I pity tha fool who prefers the left-hand side 

    As an added bonus, I'm able to have a separate restart/hibernate/shut down as the good lord dictates.

  3. Remembering where the icons are placed on your desktop should be out of the box, shouldn't it? Shouldn't it? Well, it isn't, so there is an app for that (thank you apple). So next time your screen decides to futz and bugger your icon locations, turn to this to avoid irritation. You are welcome.

  4. Being able to delete a folder that is somehow locked by another process should be your god-given right, shouldn't it? Well it isn't but there is a fix for that.

  5. Are those favourites / libraries links annoying you and taking up unnecessary space in windows explorer?
    Well, there is a hack for that.

    Not quite sure how they ever thought that was a good idea...

  6. Is the task bar hiding all your active processes under one icon while you manically try to determine which of the mini windows is actually the process you want to open?
    Well, there's a fix for that. Actually, it's just a tweak, thank goodness. Microsoft had a bit of foresight this time and decided not to hard-code it in. Right-click on start bar, select properties and then select 'never combine' next to task bar buttons and the horrors abate once more.

    ...the horror

    After all that you have something you can actually use, well, I can use. Maybe I'm just dragging my knuckles into the next decade of this millennia, but I think these changes make windows useful once more. It makes using windows intuitive and productive which I'm not sure I can say about the default version.

    At least with Windows 7 they fixed the control panel - it is so streamlined that it becomes second nature. It's brilliant not having to traverse multiple disconnected and ambiguously-named pages to change a single setting. It's brilliant automatically knowing where the setting is without having to use google. Yes. Well done Microsoft.

Monday, January 16, 2012

Putting on a spit-shine

Knowing when to put down your brush is one of the hardest thing to determine. When another brush stroke will detract rather than add is hard to distinguish - there is such a thing as too refined. Take Van Gogh; do you think if he revised each bluntly-applied stroke, would the final painting look as good? It would lose the impressionistic aspect that makes his work so appealing - it would look like any other painting. However, knowing that you still need to revise your work is just as hard. At what point do you define something as done?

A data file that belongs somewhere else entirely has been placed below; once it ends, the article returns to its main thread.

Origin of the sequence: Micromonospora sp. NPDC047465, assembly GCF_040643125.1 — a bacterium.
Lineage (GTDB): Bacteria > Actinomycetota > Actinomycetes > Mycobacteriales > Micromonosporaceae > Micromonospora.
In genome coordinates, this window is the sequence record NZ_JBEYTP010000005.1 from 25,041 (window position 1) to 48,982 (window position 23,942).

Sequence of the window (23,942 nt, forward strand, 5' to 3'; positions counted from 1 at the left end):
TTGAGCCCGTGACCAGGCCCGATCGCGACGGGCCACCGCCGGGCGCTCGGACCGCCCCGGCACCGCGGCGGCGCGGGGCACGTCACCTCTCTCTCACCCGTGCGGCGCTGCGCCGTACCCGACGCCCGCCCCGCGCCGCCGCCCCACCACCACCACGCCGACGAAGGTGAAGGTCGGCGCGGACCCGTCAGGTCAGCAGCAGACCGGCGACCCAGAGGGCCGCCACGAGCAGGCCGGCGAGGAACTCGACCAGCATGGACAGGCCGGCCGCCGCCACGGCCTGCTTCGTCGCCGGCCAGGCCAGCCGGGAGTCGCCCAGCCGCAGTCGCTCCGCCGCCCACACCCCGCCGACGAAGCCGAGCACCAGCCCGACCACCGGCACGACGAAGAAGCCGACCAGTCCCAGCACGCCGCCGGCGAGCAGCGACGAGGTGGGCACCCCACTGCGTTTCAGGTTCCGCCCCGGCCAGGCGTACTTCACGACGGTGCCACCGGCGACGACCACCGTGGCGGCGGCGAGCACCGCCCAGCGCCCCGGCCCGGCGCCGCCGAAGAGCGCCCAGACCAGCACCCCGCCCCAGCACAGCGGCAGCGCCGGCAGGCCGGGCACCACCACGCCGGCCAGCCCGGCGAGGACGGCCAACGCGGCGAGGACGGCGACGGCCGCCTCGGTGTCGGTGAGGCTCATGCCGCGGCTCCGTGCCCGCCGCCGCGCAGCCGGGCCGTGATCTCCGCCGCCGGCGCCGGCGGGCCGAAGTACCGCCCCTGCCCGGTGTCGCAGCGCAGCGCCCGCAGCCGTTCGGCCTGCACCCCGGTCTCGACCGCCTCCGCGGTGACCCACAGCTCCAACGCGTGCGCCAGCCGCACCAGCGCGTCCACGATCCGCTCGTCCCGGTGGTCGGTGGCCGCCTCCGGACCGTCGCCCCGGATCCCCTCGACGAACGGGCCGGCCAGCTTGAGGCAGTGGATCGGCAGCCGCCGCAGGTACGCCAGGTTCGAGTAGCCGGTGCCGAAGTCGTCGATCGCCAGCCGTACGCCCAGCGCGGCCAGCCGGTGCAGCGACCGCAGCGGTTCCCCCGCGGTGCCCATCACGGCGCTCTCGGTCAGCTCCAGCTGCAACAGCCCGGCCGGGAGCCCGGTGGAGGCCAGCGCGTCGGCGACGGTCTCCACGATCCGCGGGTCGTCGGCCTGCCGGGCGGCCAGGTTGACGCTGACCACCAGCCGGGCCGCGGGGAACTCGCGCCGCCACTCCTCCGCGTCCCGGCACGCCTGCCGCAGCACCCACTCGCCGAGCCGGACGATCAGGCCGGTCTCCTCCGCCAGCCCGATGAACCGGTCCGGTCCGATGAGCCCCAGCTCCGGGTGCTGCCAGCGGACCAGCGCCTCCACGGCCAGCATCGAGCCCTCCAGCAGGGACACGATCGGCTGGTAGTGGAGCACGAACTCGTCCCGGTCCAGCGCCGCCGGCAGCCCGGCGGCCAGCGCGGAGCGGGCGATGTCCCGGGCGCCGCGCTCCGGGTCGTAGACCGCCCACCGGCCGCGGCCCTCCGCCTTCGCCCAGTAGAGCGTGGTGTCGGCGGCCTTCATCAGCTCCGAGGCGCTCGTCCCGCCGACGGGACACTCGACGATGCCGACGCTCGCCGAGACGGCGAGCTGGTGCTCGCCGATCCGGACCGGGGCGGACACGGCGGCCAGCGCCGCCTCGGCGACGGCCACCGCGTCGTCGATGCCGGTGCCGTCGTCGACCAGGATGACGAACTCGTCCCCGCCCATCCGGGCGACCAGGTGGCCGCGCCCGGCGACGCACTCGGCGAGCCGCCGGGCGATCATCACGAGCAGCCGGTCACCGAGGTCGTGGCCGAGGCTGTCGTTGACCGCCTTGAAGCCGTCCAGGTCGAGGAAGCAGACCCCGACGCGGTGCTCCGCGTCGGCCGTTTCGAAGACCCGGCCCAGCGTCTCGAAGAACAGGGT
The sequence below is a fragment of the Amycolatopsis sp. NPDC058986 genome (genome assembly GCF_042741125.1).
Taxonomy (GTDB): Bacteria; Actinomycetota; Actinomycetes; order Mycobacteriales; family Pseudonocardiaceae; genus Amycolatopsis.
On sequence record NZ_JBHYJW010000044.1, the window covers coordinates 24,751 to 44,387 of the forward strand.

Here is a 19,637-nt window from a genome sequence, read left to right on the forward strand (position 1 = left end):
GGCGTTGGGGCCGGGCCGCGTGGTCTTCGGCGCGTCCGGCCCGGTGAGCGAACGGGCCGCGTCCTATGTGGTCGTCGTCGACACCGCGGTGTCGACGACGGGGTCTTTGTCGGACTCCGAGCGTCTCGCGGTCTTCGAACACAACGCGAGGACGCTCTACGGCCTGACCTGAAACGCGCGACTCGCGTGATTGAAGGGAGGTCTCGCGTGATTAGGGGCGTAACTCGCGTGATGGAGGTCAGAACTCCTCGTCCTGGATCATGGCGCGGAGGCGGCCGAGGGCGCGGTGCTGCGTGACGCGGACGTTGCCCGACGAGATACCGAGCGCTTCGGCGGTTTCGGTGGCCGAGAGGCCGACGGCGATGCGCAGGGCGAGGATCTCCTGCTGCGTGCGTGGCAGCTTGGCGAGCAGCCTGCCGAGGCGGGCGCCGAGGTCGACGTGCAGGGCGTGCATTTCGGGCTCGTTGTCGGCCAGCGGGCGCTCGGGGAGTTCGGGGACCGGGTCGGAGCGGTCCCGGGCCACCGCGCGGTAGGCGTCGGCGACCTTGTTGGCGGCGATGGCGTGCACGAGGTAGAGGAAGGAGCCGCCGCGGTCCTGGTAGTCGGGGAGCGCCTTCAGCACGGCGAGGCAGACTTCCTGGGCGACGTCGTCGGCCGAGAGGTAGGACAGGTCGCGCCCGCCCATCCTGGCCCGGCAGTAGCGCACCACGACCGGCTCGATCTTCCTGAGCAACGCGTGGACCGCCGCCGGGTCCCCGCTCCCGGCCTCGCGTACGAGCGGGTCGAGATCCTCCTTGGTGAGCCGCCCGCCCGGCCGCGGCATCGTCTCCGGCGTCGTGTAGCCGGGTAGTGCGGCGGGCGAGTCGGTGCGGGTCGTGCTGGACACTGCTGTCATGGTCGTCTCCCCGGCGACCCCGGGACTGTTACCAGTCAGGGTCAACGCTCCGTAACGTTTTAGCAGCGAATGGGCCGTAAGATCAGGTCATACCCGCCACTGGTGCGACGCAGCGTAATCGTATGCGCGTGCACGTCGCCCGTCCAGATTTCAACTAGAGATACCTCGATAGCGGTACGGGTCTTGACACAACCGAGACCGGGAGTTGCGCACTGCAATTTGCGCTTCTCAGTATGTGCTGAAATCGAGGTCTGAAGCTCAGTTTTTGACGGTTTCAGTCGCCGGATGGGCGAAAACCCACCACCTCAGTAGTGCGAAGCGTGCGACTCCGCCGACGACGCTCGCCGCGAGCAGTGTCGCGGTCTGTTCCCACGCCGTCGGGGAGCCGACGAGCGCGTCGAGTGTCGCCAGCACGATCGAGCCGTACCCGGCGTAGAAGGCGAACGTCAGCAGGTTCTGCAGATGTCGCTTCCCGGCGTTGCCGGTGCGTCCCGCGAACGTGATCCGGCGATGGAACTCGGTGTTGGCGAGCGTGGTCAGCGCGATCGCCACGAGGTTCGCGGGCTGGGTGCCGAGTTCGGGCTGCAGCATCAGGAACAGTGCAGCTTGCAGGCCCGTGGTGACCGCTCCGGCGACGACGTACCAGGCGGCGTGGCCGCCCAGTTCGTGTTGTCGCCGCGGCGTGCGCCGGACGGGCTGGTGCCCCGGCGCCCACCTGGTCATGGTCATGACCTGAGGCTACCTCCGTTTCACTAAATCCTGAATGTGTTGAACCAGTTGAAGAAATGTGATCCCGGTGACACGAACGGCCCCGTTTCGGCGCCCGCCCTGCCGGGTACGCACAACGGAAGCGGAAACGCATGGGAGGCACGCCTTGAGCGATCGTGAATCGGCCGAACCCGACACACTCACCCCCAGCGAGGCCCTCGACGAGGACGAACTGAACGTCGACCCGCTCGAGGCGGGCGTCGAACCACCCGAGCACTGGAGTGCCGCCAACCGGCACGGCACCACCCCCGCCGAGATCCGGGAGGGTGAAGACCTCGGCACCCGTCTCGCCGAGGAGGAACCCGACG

Is it at the point that you no longer find something to criticize or is it when the rest of the world thinks it's fine even if you don't? I'm not sure. All I know is that when I revise my work it is better. Maybe at some point any change or addition will no longer be an improvement but I have yet to reach that point. I think if I am not careful I could get into an infinite loop. I hate unnecessary iterations in my code so it seems logical that I should have a predefined limit on the number of iterations I can take when revising and tweaking.

That's it. That will fix the situation I find myself in.

Now all I need to define is what my limit actually is. I can't simply define a number - a limit needs to be defined relative to context; relative to the complexity and subjectivity. Grammer Grammar and spelling should be easy to limit. Revising punctuation: trickier. Story arcs? Pacing? Plot holes? Dialogue? Character development? Factual accuracy?

...this will probably take a few revisions before I can define a steadfast set of rules.

Monday, January 9, 2012

Fertile grounds

I have what could only be called a fertile imagination or maybe that is a fertile sub-conscious?

I had an interesting dream that would best be left to die an unnatural death as my conscious overrides the insanity of it all. Despite my better judgement, I will recount it - maybe there is something worth reading within this miasmic discourse.

Well, here goes:
      I dreamt that I was hanging out with Tom Waits at his modest home in the middle of nowhere.  Sort of a country town with each plot taking up about a sixth of an acre. Metal fencing segregated each plot and seemed to be relatively quiet, although how I could determine that while I was inside is anyone's guess. For whatever reason I decide to go outside and trudge the neighbourhood.  It is at this point that I notice people coming out / appearing on the dirt roads that surround the house.  I try to act naturally as I decide to do a circuit rather than turn around showing fear.  The people turn out to be Puerto Rican gang-bangers with tattoos and aggressive hairstyles. They sort of remind me of the gangs from GTA San Andreas, but they're more real.  They see some fresh meat (me) and confront me as I rationalise that somehow Tom Waits is one of their compadre's and therefore if I somehow express that I'm Tom's friend they'll let me go. I can't speak Spanish so I resort to singing, growling and gesturing in a style as close to Tom's as possible.  This does not work and I run.  Suddenly I'm in a resort-style mansion talking to a Columbian crime boss who orders a hit on me by one of his guards.  I escape by weaving between the pillars as bullets are fired at me. Once outside I'm on a beach where I spot a chip being placed inside a head inside a metal briefcase. I run over and hide behind an upturned rowboat while all of the people around me are shot. I then pick up the briefcase and escape in a dune buggy while using the case as a shield.